Speaking at the Berlin Film Festival today, Netflix’s International Film VP David Kosse has emphasized the importance of arthouse films and non-English content to the streamer’s strategy.
Quizzed on if Netflix’s algorithm-driven tastes lean towards the mainstream, Kosse suggested there was some misunderstanding about how the streamer analyses its data and considers its audience.
“There’s a lot of misconceptions around the behavior of our members. We have 170 million and growing global members, and it’s incredibly diverse with incredibly diverse tastes,” the exec said on stage, noting that even a top-performing title only ever represents a small percentage of viewing share.
“People have diverse tastes and behaviors, we’re always looking to program for that incredibly diverse worldwide community so they are pleased with our service,” he said. “More and more they want stories from everywhere. A lot of preconceptions of what people will watch and where have been defined by traditional distributors, and they aren’t necessarily reflective of tastes.”
“We’re looking for a really diverse array of shows and series because the behaviour of our members is diverse. The number of people who like arthouse movies on a global level is significant,” he commented.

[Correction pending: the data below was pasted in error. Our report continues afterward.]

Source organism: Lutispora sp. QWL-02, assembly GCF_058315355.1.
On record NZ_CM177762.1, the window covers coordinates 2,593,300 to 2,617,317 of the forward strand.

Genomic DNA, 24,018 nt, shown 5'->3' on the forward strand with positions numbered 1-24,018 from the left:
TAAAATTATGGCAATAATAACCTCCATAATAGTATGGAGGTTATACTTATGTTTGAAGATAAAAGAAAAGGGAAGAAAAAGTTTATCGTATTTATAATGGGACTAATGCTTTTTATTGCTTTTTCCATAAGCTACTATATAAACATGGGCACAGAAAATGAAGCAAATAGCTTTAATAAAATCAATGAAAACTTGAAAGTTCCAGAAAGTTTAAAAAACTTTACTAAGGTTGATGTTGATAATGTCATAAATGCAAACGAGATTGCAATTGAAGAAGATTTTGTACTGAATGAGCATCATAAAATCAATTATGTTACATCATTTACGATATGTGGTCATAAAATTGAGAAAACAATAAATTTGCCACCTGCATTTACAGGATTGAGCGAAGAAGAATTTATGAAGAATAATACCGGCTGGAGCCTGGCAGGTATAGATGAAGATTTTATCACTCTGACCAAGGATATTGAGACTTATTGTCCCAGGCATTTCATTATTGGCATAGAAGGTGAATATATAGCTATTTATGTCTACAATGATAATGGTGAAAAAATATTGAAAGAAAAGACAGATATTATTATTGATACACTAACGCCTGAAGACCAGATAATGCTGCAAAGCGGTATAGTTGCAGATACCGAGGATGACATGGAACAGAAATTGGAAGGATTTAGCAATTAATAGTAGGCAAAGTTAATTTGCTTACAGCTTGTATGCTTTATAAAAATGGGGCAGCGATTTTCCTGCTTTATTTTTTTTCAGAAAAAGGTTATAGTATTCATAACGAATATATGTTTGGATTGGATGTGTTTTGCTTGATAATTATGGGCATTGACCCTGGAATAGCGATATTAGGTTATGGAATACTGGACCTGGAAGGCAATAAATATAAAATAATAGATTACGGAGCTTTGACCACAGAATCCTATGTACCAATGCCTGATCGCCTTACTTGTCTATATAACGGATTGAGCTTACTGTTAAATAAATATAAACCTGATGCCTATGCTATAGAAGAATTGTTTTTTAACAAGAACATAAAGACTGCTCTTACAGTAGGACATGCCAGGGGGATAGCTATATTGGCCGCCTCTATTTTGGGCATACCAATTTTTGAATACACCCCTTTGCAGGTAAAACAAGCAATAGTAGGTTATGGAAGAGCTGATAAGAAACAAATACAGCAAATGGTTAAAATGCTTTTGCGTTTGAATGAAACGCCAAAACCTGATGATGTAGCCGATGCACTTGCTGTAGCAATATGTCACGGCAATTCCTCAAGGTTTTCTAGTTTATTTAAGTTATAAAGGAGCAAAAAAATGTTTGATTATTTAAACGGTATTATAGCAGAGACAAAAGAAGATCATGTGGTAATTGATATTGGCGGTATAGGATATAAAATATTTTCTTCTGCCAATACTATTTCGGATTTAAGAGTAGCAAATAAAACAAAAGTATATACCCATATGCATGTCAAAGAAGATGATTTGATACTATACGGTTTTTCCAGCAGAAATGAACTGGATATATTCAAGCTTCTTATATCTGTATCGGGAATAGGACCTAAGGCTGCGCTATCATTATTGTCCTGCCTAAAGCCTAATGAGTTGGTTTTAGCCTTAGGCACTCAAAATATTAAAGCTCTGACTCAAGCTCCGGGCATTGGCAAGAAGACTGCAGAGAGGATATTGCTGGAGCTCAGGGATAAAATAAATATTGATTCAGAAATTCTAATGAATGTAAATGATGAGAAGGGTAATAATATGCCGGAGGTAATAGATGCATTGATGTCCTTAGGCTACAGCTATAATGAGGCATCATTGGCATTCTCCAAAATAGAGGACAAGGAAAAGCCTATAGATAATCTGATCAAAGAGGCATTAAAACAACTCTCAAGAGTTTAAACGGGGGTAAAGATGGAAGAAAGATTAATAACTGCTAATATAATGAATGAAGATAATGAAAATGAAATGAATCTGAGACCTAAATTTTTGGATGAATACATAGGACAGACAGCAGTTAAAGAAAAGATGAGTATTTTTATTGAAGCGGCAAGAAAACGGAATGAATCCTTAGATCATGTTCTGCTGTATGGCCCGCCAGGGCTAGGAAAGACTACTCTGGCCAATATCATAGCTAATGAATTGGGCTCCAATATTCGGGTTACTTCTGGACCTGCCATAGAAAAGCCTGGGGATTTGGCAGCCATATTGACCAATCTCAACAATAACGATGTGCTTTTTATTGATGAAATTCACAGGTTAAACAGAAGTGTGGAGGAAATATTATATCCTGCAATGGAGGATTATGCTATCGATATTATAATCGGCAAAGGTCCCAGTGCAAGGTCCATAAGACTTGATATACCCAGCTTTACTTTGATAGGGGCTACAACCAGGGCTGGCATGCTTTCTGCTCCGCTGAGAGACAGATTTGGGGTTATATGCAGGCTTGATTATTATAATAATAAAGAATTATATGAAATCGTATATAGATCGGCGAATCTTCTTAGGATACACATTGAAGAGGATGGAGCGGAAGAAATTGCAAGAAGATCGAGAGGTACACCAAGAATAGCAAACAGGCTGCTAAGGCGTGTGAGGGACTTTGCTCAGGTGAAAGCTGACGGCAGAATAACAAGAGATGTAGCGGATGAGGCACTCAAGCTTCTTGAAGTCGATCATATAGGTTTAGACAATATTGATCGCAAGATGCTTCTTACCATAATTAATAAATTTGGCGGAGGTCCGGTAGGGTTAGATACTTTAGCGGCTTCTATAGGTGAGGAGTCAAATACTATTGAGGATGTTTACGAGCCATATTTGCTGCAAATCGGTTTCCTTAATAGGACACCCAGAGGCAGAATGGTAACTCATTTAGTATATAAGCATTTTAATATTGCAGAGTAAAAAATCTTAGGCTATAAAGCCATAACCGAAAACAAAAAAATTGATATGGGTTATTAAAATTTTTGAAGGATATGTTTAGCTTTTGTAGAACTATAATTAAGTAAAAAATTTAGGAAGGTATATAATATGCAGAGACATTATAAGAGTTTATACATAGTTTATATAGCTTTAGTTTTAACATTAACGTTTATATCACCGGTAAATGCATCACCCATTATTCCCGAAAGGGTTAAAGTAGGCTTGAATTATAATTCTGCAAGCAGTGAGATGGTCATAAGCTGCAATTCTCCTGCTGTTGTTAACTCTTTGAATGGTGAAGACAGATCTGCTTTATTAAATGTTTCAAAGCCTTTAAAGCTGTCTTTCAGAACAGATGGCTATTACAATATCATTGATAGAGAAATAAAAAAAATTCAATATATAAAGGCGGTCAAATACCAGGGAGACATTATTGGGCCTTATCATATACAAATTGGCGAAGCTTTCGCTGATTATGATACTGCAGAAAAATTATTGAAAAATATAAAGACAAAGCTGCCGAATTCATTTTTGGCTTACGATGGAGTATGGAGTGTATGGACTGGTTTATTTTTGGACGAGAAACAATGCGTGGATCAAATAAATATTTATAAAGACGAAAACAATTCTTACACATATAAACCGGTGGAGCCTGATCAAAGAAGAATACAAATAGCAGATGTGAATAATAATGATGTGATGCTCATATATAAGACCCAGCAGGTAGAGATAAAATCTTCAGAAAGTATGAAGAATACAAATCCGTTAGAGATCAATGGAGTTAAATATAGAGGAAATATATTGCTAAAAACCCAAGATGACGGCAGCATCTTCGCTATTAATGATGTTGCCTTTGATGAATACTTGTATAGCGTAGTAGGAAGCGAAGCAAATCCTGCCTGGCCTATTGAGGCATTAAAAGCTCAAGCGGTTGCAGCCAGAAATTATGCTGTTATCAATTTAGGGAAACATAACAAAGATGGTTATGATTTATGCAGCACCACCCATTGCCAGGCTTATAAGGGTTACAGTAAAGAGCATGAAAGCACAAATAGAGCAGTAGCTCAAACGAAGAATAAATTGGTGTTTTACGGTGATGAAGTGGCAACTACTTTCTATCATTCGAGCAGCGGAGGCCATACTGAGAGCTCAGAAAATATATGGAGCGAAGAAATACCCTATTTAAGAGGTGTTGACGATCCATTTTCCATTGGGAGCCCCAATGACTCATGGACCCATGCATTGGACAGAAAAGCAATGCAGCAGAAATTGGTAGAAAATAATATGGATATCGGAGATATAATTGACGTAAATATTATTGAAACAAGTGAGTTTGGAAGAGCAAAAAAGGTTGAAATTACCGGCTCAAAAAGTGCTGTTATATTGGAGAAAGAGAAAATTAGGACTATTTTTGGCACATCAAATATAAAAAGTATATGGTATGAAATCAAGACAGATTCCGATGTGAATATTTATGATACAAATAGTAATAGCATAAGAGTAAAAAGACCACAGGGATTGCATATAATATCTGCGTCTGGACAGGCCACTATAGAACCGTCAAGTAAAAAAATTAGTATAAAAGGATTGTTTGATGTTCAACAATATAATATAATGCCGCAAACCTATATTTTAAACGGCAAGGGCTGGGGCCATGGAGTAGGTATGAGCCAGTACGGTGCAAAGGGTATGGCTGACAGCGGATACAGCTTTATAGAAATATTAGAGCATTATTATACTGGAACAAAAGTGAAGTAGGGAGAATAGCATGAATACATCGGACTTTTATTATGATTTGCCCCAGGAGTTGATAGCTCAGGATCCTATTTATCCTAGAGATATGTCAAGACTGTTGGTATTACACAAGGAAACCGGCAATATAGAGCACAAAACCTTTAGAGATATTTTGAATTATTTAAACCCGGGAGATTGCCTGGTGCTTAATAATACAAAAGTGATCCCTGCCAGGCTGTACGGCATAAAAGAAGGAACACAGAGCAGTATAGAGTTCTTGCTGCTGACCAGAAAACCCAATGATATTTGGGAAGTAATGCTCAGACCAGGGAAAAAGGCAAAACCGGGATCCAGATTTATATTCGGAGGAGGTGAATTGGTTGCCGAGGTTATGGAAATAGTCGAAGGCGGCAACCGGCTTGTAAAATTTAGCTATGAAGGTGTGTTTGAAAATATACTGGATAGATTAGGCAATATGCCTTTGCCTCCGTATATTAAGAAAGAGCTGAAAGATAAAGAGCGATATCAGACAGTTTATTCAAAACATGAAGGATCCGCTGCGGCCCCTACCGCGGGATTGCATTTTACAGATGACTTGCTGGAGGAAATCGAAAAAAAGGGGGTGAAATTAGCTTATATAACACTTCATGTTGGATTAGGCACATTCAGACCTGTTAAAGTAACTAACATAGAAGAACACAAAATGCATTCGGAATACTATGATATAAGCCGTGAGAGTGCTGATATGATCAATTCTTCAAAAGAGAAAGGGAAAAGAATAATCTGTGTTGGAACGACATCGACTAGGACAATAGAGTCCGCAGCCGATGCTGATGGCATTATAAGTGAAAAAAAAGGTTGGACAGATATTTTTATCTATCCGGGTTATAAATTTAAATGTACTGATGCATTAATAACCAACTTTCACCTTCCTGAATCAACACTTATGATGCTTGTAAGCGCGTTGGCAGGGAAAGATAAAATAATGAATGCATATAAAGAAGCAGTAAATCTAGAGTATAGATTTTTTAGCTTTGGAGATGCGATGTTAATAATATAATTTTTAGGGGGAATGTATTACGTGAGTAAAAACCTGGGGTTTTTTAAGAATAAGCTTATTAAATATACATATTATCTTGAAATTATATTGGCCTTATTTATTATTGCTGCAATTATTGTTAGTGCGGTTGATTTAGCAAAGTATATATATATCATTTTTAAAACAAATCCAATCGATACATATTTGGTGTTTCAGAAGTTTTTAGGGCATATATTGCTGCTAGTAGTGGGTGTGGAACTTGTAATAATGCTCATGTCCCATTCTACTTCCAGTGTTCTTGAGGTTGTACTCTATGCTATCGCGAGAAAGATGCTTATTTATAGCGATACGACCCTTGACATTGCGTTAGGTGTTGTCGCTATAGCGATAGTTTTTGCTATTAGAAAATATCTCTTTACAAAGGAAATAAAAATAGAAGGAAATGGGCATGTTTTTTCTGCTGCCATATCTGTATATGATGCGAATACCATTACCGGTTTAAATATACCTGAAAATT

The Netflix exec added that he believes non-mainstream films often work better on a streaming service than in a theater because of convenience, “There are a lot more people at home who are willing to click on an arthouse movie on a Friday night than those who are wiling to go to theaters.”
Kosse discussed successful international programming on the platform, highlighting early success Narcos which he called “a prime example of a show that was popular around the world”, as well as Spanish series La Casa de Papel (Money Heist).
He suggested that, if those shows had been made through the traditional broadcasting model, they might have still been successful, but would have been unlikely to have the joined-up global reach that they achieved on Netflix, and benefit from the buzz and impact that came with that.
Asked if those projects still fitted into a ‘mainstream’ classification, despite being foreign-language, Kosse pointed to German originals Dark and How To Sell Drugs Online (Fast), which have been hits, as well as the American series Stranger Things, as examples of series that “didn’t look mainstream at script stage”.
This year, the streamer has four German originals being released. Kosse said that his London-based international team is looking to go into production on between nine and ten films this year, and that it would be increasingly that “significantly year on year”. He identified Germany, France, Spain and Italy as the current focus markets, adding that it was also looking at movies out of Scandinavia.
“We believe these stories told locally can travel globally,” he said. “We want movies that will resonate with our member base, but also movies that excite non-members and encourages them to join.”
Kosse was speaking as part of the Berlin Film Festival’s EFM Horizon program. Back in December, we had the exclusive interview with the Netflix executive where he laid out his vision for the international strategy.
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